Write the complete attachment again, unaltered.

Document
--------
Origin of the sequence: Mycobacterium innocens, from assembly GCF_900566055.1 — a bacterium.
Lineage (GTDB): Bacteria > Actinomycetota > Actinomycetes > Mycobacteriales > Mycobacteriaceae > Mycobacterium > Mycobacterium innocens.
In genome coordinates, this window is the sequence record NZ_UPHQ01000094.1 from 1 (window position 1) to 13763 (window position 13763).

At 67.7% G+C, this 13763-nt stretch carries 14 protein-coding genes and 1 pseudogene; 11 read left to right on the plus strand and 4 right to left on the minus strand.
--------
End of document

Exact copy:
Origin of the sequence: Mycobacterium innocens, from assembly GCF_900566055.1 — a bacterium.
Lineage (GTDB): Bacteria > Actinomycetota > Actinomycetes > Mycobacteriales > Mycobacteriaceae > Mycobacterium > Mycobacterium innocens.
In genome coordinates, this window is the sequence record NZ_UPHQ01000094.1 from 1 (window position 1) to 13763 (window position 13763).

At 67.7% G+C, this 13763-nt stretch carries 14 protein-coding genes and 1 pseudogene; 11 read left to right on the plus strand and 4 right to left on the minus strand.